As daigou channels flounder, Australian and New Zealand companies must build their brands in China

Marketing your brand to Chinese consumers is more important than ever as changes to Chinese laws mean daigou prices are on the rise and consumers will become more selective in their investments.


Australian and New Zealand brands have enjoyed immense success off the backs of daigou. These individuals, or networks, who buy and sell Australian and New Zealand products to sell to mainland Chinese consumers at a premium price, have thrived in recent years with estimates there are more than 100,000 operating in Australia alone.



The success of these channels have seen large numbers of Australian and New Zealand companies forgo marketing spend in China, opting instead to market to daigou in a bid to get their brands in the hands of Chinese consumers. I’ve written in the past about the potential problems with this approach, ( and a recent move by the Chinese government to clamp down on the unregulated behaviour of daigou could prove damaging for these companies.


On 1 January, China introduced laws requiring daigou to register as e-commerce operators and acquire licenses both in China and the country they operate in. These requirements mean the daigou businesses will now be subject to taxation and other charges which is already leading to a rise in costs for daigou, which in term is passed on to the customer.



With hefty fines of up to RMB 2 million ($420,000) and the threat of criminal charges, a large number of daigou are opting to get out rather than deal with all the extra hassle. This is leading to a reduction in the number of channels available for consumers to access products, and with less competition, prices are rising.


It all adds up to a worrying development for the many Australian and New Zealand brands still relying soley on daigou channels to sell their products to China.


With prices increasing and less distribution channels available, brand awareness among Chinese consumers will become immensely important. The products Chinese consumers choose to invest in will be the ones they trust and value, which means the strength and knowledge of a brand is crucial.


Add to this the current market slowdown in China, where consumers are beginning to spend less and therefore become more selective in their purchases and this all combines to create a perfect storm for foreign companies relying on daigou to market their brands and products to Chinese consumers.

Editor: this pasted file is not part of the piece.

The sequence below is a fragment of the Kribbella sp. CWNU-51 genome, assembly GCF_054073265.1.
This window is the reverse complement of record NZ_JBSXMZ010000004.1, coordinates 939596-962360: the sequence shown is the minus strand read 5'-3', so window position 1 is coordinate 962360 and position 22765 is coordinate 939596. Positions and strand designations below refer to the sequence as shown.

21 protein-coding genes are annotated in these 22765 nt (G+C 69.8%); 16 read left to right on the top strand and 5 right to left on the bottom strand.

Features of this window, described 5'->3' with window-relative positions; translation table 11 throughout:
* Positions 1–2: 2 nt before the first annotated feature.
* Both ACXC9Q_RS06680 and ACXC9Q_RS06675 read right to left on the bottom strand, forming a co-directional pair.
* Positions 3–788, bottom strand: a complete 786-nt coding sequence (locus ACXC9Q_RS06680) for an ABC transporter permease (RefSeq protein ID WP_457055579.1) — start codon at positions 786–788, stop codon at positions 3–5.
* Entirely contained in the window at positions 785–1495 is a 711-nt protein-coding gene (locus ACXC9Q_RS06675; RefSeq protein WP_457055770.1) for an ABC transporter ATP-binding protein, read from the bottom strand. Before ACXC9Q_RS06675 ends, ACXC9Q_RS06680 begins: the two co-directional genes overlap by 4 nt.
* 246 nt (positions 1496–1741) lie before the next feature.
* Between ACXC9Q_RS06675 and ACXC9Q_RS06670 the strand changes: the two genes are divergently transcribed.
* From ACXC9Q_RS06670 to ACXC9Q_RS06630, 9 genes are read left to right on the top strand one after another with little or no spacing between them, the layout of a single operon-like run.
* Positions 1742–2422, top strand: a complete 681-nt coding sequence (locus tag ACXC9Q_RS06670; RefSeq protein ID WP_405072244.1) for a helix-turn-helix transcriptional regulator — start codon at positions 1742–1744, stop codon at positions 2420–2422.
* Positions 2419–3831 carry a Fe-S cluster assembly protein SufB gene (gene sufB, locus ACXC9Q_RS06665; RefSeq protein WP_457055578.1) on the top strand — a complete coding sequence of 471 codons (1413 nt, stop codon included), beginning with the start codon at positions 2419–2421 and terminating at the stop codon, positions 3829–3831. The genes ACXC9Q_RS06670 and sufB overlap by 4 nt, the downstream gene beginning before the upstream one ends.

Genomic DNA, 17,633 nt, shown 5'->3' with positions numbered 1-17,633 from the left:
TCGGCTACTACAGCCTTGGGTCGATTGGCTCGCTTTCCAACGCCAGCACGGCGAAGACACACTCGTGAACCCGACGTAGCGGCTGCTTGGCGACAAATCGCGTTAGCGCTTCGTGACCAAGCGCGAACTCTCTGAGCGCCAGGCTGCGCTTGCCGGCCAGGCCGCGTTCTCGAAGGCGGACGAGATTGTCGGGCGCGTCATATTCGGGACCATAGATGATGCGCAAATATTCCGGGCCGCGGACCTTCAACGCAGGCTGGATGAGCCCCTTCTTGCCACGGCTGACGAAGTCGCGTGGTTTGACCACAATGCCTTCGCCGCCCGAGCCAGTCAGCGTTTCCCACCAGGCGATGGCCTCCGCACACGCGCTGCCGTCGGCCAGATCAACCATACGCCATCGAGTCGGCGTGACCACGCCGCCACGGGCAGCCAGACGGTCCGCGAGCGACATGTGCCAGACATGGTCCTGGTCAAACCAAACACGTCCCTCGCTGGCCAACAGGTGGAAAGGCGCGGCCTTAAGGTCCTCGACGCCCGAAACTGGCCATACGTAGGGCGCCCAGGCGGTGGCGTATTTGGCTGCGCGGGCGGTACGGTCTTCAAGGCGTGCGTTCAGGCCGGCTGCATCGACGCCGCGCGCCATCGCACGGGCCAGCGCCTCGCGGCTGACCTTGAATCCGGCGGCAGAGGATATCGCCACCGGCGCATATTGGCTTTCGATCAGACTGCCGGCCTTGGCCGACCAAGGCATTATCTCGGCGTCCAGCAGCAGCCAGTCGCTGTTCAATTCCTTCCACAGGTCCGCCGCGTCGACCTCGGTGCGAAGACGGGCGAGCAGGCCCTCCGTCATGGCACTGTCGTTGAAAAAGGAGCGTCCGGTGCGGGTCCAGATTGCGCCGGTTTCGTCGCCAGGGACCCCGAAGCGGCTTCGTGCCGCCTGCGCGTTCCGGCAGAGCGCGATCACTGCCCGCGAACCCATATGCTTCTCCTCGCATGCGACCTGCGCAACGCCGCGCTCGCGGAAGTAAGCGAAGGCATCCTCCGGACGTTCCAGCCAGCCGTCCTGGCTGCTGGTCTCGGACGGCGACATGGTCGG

As daigou prices increase, the desire to use these channels is certain to wane particularly as the perceived price advantage of daigou over general retail and T-mall flagship stores weakens. With little to no price difference the ease, speed and convenience of established channels such as Alibaba or even will only serve as further incentive for Chinese consumers to abandon daigou. Some brands have already reported significant sales declines as the daigou market consolidates.


In this climate, therefore, it is more important than ever that Australian companies invest in a brand presence in China to build awareness and establish trust in the market.


Social media channels like WeChat, Weibo and Douyin (known as TikTok outside of China) along with a local language website, are just some of the channels that Chinese consumers expect a trusted brand to have a presence on, and, of course, these platforms can provide brands with access to millions of potential customers.


Foreign brands that are successful in China are the ones that have created a consistent brand message, by building relevant and engaging content promoting the brand, its values and product knowledge to consumers.


It doesn’t end there though, there are more opportunities than ever for brands to provide cross border sales to China and establish and run their own flagship store on Tmall.


While the China market may be slowing down, it still accounts for the world’s largest retail market with analysts confident it will comfortably reach $5.6 trillion this year. Clearly, this is not a market to ignore.